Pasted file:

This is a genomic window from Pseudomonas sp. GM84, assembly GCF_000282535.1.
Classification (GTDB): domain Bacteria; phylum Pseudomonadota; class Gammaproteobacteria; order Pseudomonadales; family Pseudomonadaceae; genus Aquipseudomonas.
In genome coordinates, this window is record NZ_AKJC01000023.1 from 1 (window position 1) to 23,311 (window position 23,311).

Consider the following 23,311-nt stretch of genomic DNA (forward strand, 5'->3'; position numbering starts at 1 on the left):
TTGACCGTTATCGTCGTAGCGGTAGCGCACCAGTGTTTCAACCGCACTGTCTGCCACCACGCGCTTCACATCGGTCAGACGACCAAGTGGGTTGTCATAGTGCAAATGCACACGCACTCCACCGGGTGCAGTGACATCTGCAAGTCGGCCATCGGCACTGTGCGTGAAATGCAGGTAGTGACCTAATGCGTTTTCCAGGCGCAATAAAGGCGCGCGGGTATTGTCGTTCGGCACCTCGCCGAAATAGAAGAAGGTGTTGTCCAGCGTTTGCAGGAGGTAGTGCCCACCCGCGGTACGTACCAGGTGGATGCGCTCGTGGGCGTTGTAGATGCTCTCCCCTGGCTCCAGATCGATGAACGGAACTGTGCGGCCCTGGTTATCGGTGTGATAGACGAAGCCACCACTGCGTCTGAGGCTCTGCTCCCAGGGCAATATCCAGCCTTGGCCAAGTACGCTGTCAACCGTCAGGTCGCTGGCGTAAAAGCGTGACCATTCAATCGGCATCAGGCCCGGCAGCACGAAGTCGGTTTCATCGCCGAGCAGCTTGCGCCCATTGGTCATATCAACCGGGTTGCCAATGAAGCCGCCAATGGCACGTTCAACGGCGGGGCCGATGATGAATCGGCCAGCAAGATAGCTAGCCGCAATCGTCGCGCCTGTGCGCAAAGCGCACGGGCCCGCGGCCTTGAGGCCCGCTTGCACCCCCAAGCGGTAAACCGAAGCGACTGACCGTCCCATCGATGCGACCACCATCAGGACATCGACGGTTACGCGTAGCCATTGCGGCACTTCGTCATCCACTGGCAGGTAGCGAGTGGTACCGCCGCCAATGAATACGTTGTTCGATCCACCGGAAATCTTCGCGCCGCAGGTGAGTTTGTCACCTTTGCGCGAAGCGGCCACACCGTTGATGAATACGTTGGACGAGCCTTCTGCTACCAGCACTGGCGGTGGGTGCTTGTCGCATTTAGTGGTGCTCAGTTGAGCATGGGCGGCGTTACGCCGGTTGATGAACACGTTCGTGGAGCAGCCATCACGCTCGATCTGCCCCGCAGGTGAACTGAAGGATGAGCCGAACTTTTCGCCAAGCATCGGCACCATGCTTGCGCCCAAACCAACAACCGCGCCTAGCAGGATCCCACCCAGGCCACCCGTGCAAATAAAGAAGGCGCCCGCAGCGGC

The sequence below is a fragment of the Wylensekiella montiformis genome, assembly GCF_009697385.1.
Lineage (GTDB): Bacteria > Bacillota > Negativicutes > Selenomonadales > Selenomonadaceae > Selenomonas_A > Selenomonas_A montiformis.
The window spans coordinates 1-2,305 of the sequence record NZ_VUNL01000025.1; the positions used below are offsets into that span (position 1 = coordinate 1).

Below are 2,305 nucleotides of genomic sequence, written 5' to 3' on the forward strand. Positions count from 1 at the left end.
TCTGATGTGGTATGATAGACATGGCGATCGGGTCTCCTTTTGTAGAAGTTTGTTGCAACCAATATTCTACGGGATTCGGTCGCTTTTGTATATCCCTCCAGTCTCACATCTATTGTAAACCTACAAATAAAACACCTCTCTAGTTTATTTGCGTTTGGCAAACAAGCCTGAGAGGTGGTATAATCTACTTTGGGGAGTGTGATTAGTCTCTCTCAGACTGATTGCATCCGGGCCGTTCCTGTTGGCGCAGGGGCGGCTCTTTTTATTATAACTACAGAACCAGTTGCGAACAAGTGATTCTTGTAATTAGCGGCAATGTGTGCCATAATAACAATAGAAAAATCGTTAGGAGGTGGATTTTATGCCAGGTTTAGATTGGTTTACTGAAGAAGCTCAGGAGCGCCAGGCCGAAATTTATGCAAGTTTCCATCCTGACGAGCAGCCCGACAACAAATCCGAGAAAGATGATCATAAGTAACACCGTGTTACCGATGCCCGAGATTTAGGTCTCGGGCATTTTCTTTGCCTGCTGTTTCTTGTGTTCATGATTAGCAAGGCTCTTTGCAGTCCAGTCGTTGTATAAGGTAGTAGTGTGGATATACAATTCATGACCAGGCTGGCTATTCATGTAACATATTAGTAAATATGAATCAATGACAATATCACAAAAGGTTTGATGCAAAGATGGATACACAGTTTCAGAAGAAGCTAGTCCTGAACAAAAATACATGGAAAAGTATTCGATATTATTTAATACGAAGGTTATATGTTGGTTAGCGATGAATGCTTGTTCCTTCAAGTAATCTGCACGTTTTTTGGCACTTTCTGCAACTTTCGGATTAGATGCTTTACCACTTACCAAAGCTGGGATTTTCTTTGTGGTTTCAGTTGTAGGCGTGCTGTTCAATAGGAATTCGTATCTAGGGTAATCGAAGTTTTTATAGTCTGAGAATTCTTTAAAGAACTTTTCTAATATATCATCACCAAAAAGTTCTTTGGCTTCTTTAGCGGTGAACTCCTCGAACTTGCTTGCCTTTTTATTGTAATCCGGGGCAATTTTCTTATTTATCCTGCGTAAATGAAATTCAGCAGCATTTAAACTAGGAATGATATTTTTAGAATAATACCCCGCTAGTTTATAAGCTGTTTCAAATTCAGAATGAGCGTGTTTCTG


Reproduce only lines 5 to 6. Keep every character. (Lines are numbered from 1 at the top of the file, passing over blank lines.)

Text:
TTGACCGTTATCGTCGTAGCGGTAGCGCACCAGTGTTTCAACCGCACTGTCTGCCACCACGCGCTTCACATCGGTCAGACGACCAAGTGGGTTGTCATAGTGCAAATGCACACGCACTCCACCGGGTGCAGTGACATCTGCAAGTCGGCCATCGGCACTGTGCGTGAAATGCAGGTAGTGACCTAATGCGTTTTCCAGGCGCAATAAAGGCGCGCGGGTATTGTCGTTCGGCACCTCGCCGAAATAGAAGAAGGTGTTGTCCAGCGTTTGCAGGAGGTAGTGCCCACCCGCGGTACGTACCAGGTGGATGCGCTCGTGGGCGTTGTAGATGCTCTCCCCTGGCTCCAGATCGATGAACGGAACTGTGCGGCCCTGGTTATCGGTGTGATAGACGAAGCCACCACTGCGTCTGAGGCTCTGCTCCCAGGGCAATATCCAGCCTTGGCCAAGTACGCTGTCAACCGTCAGGTCGCTGGCGTAAAAGCGTGACCATTCAATCGGCATCAGGCCCGGCAGCACGAAGTCGGTTTCATCGCCGAGCAGCTTGCGCCCATTGGTCATATCAACCGGGTTGCCAATGAAGCCGCCAATGGCACGTTCAACGGCGGGGCCGATGATGAATCGGCCAGCAAGATAGCTAGCCGCAATCGTCGCGCCTGTGCGCAAAGCGCACGGGCCCGCGGCCTTGAGGCCCGCTTGCACCCCCAAGCGGTAAACCGAAGCGACTGACCGTCCCATCGATGCGACCACCATCAGGACATCGACGGTTACGCGTAGCCATTGCGGCACTTCGTCATCCACTGGCAGGTAGCGAGTGGTACCGCCGCCAATGAATACGTTGTTCGATCCACCGGAAATCTTCGCGCCGCAGGTGAGTTTGTCACCTTTGCGCGAAGCGGCCACACCGTTGATGAATACGTTGGACGAGCCTTCTGCTACCAGCACTGGCGGTGGGTGCTTGTCGCATTTAGTGGTGCTCAGTTGAGCATGGGCGGCGTTACGCCGGTTGATGAACACGTTCGTGGAGCAGCCATCACGCTCGATCTGCCCCGCAGGTGAACTGAAGGATGAGCCGAACTTTTCGCCAAGCATCGGCACCATGCTTGCGCCCAAACCAACAACCGCGCCTAGCAGGATCCCACCCAGGCCACCCGTGCAAATAAAGAAGGCGCCCGCAGCGGC

The sequence below is a fragment of the Wylensekiella montiformis genome, assembly GCF_009697385.1.